As technology has improved, so has our ability to venture further than we have before. However, with new possibilities, we face new challenges. Electrical applications are met with varied conditions, all of which need to be meticulously prepared for. These can include a deep sea environment which would require resistance to salt water at high pressure, and instruments sent into outer space which are expected to be resistant to vacuum and solar radiation. Terrstiral applications include monitoring equipment, which may need to be resistant to cleaning materials used to maintain hygiene and appearance of the equipment.
Why Use Polymers
A typical electrical system will consist of a support structure that enables the construction of circuitry whilst providing insulation between components of the circuit. An example could be a printed circuit board, which contains materials such as epoxy resin, phenol-formaldehyde, or polyester resin. Switches may be constructed from thermosetting polymers as the main switch body, moulded with a specific structure to enable certain mechanical operations to take place. Other components such as push buttons may be manufactured by injection moulding of thermoplastics materials. This circuitry may then be placed in a moulded housing that enables protection from the environment.
Plastics have a long history of use in electrical devices due to their insulative properties. Some thermosetting resins were developed during the 19th century and enabled the development of light switches and telephones. Thermoplastics, such as PVC, are used as cable or wire insulation and have the added benefit of low flammability.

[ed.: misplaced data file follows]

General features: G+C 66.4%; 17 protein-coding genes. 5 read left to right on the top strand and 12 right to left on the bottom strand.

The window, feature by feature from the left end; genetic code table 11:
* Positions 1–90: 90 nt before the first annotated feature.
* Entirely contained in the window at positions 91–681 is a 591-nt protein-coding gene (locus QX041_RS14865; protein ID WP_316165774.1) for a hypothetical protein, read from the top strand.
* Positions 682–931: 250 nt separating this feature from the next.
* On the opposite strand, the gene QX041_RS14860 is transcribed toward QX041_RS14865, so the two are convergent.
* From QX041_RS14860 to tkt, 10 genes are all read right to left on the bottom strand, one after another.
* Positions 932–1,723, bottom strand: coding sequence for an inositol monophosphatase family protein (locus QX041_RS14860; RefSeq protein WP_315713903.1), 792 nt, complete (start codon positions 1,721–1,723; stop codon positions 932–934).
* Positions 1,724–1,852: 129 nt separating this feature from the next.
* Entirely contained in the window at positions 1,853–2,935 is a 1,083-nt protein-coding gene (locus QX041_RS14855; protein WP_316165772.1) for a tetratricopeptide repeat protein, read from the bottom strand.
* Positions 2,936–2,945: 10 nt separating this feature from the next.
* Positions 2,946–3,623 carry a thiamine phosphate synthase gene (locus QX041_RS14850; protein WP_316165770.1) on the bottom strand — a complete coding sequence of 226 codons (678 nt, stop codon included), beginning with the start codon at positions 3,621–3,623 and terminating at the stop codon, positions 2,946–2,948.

Some electrical systems are manufactured as “box-out, box-in” components, in which case the component is either disposable or returned to the manufacturer for repair. Other systems may be designed to be maintained in the field, in which case the housing needs to be designed in such a way that the electrical components are accessible. This type of design may require the use of elastomeric materials to provide an environmental seal, to prevent ingress of substances that could affect electrical function.
Therefore, a wide range of elastomers, thermoplastics and thermosets may be used in the construction of an electrical device. Some of these materials may contain volatile substances that could lead to corrosion of the contacts and circuits within the device. For example, residual sulphur or amine compounds are known to react with copper leading to a breakdown in conductivity. If sulphur vulcanised elastomer is found to give appropriate physical properties, it may be necessary, to ensure that levels of vulcanisation chemicals are kept to a minimum. Selection of appropriate polymer compounds is necessary to ensure compatibility with the electrical components within the device.
Another factor to consider is the permeability of the polymer. Unlike materials such as glass and metals, polymers are permeable to varying degrees according to the type of chemical substance that is brought into contact with the electrical device. In general, elastomers are more permeable than plastics. Therefore, their inclusion in the design of a device needs to be considered in terms of the degree of exposure and location of the seal within the device.
The challenge, therefore, is to identify materials with the appropriate physical properties that also provide chemical compatibility and chemical protection. The consultancy team at Smithers Rapra has an extensive knowledge of polymeric materials and are able to assist with material specification for electrical devices to ensure that the correct polymers are identified for a given application.
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